Marfan syndrome is a disorder of connective tissue which causes skeletal defects typically recognized in a tall, lanky person. A person with Marfan syndrome may exhibit long limbs and spider-like fingers, chest abnormalities, curvature of the spine and a particular set of facial features including a highly arched palate, and crowded teeth. The most significant of the defects in the syndrome are cardiovascular abnormalities, which may include enlargement (dilatation) of the base of the aorta. Since Marfan syndrome is usually an inherited disorder, prospective parents with a family history of Marfan syndrome should get genetic counseling.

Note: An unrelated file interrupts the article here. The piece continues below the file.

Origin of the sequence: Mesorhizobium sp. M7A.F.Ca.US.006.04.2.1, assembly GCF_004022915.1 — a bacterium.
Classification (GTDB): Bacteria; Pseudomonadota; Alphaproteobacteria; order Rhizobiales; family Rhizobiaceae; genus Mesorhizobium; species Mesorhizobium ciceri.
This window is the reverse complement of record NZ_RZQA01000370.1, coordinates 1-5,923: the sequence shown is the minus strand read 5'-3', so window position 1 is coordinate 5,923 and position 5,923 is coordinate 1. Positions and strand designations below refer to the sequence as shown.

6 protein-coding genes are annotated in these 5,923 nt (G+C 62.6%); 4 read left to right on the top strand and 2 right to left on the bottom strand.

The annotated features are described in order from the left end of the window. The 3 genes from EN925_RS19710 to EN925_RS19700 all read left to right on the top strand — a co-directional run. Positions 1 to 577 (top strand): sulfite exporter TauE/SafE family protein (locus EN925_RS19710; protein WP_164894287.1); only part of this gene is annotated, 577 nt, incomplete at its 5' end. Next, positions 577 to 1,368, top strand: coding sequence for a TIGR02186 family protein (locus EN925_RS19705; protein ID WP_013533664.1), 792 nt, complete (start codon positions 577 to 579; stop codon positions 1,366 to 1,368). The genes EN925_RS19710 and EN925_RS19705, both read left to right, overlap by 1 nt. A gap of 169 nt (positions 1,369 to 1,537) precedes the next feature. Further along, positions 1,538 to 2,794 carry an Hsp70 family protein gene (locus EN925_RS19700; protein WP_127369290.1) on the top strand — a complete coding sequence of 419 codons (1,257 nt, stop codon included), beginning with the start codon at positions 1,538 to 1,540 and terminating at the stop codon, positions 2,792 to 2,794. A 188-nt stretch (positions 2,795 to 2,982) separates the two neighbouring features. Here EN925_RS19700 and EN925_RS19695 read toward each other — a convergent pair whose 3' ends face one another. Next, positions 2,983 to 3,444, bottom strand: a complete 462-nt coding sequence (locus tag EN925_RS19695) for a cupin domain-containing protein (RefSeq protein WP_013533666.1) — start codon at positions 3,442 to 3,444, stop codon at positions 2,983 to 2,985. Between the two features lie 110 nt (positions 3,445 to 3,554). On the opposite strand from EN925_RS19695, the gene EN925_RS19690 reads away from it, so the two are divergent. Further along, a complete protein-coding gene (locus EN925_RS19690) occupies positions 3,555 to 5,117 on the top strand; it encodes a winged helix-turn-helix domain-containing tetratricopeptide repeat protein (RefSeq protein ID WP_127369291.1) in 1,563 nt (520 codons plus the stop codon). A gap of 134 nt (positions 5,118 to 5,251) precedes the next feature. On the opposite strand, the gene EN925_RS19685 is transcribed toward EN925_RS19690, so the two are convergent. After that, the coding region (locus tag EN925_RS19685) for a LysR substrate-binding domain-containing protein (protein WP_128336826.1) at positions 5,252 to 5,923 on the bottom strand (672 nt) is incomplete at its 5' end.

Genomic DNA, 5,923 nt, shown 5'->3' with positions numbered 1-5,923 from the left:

Reviewed By: Michael A. Chen, MD, PhD, Associate Professor of Medicine, Division of Cardiology, Harborview Medical Center, University of Washington Medical School, Seattle, WA. Also reviewed by David Zieve, MD, MHA, Medical Director, Brenda Conaway, Editorial Director, and the A.D.A.M. Editorial team.
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